16 thoughts on “Tolkien Tuesday #17

  1. I think Aragorn would have been extremely concerned by the hobbits drawing attention to themselves in the Prancing Pony. After all, he knew what Frodo carried and that the Ringwraiths were near and had watchful allies in Bree. I’ve always been intrigued by Tolkien’s claim that he didn’t know who Aragorn was when he first appeared in the narrative, so in a sense Tolkien was finding out about him as he wrote it. Maybe Tolkien was as unsure of him as the hobbits were when they first encounter him, at first anyway. Aragorn is probably my favourite character in the book, though I have a lot of fondness for Frodo.

    Liked by 2 people

    • Yes, as I recall, Tolkien’s first name for Aragorn/Strider was “Trotter.” As he wrote the characters just appeared sometimes, unexpected by him — such as he described also regarding Faramir, who just appeared as he was writing the story there about Frodo, Sam and Gollum. And Strider was concerned about the hobbits and their careless behavior, and as he later said, he had to find out more about them before deciding that he wanted to travel with them.

      Liked by 2 people

      • Thanks so much for sharing this, Lynda. It’s always fascinating to get a glimpse into a writer’s creative process and see how their characters come into being 🙂

        Like

    • Great insights, Joanne. Thank you for sharing. I had heard that about Aragorn before (and other things about his character) and find it so fascinating. He is probably my favourite character too, but his incarnation in these chapters as Strider the Ranger, is my absolute favourite. 🙂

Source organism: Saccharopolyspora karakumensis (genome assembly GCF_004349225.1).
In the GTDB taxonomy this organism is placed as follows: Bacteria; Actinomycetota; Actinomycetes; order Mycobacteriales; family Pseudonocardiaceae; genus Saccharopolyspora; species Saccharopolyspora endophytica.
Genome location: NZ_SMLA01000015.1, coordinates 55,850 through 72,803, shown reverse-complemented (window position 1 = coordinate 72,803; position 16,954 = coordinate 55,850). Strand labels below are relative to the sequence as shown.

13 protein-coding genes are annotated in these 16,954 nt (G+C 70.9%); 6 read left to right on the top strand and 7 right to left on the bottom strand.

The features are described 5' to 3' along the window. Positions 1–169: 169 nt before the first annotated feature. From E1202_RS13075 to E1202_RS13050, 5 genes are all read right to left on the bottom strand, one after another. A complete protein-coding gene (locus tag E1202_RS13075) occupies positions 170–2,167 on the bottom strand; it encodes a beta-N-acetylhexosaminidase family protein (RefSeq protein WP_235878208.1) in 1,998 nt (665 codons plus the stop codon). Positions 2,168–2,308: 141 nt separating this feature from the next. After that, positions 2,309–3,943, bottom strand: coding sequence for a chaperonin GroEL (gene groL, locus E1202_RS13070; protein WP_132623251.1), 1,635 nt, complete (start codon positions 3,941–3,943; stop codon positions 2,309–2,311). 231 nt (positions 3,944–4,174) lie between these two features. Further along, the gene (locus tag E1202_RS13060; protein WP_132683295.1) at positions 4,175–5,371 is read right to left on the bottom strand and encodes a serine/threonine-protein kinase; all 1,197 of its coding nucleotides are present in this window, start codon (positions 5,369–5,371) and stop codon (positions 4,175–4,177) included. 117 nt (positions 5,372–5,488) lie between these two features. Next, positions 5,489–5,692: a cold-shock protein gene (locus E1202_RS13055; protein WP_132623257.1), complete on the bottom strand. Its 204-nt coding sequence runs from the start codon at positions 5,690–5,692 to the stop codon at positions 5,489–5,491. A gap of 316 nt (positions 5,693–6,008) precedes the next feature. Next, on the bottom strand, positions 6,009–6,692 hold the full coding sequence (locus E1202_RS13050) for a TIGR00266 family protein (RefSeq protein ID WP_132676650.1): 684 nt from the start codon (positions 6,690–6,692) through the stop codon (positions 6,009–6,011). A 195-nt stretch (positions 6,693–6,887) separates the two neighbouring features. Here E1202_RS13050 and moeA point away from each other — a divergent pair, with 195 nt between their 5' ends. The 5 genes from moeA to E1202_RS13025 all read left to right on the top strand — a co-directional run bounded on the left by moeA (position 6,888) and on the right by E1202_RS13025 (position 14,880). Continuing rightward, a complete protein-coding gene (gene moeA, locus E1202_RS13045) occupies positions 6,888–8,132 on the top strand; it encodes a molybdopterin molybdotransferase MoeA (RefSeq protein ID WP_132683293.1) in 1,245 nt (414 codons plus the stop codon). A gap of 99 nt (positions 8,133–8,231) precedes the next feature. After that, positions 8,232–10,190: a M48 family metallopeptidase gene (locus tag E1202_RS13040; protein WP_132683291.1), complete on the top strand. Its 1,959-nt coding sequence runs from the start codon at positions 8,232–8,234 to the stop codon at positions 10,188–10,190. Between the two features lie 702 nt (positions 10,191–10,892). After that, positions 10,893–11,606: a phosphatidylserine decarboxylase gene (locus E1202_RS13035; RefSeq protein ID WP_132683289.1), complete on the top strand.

Liked by 1 person

  2. Great insights again, Sammi. My five words, impulsively, would be: idiocy, idiocy, idiocy, idiocy, idiocy. 😀 Not fair, I know. But what was Frodo thinking? Didn’t I just find him more aware of the dangers than the rest of them? Well, he may be, but he’s still a Hobbit. I love them so much even if I want to shake them from time to time. And Pippin. Can’t let him go anywhere without Merry, right? Why didn’t Sam interfere? Is it the classism? Did he think that it wasn’t his place to tell the ‘young master’ what to do and not to do? And Aragorn… don’t get me started. All sinister and mysterious. He could have said something a bit earlier, no? Just waiting what the Hobbits do while he KNOWS that Frodo has the ring? Sheesh… but in the end it all makes perfect sense if you see it from their perspective. So maybe I change my words from idiocy to hammering my head on desk… which would be five words. Sorry, more snarking than analyzing this week. 😉

    Liked by 1 person

    • Ha ha ha, that is so true, Gabi! It’s all so true:-D I think they are all to blame here. But yes, trust is definitely an issue, and from their individual perspectives it makes sense.

      Like

  3. I am preferring to pretend I know not who Aragorn is as he has not been mentioned as yet. The only problem with re-reading these with you lot (as you are waaaay more familiar with the story than I who read it eons ago and saw the movie(s) but once!) is you DO remember everything 😉

    Nothing worse than too much ale that renders tongues slippery. That was the danger of joining in after all the stress they’ve been through.
    Have to agree with Gabi – why did Sam not step in and protect his young master from himself?

    Even though he seems dangerous, I feel Strider is there FOR them and not against them as evidenced by his knowledge.

    Which means, again, our Hobbits need help in their journey, eh?

    Words: Carefree, Careless, Insouciance, Awareness, Realisation

    Liked by 1 person

Leave a Reply

Fill in your details below or click an icon to log in:

WordPress.com Logo

You are commenting using your WordPress.com account. Log Out /  Change )

Twitter picture

You are commenting using your Twitter account. Log Out /  Change )

Facebook photo

You are commenting using your Facebook account. Log Out /  Change )

Connecting to %s

This site uses Akismet to reduce spam. Learn how your comment data is processed.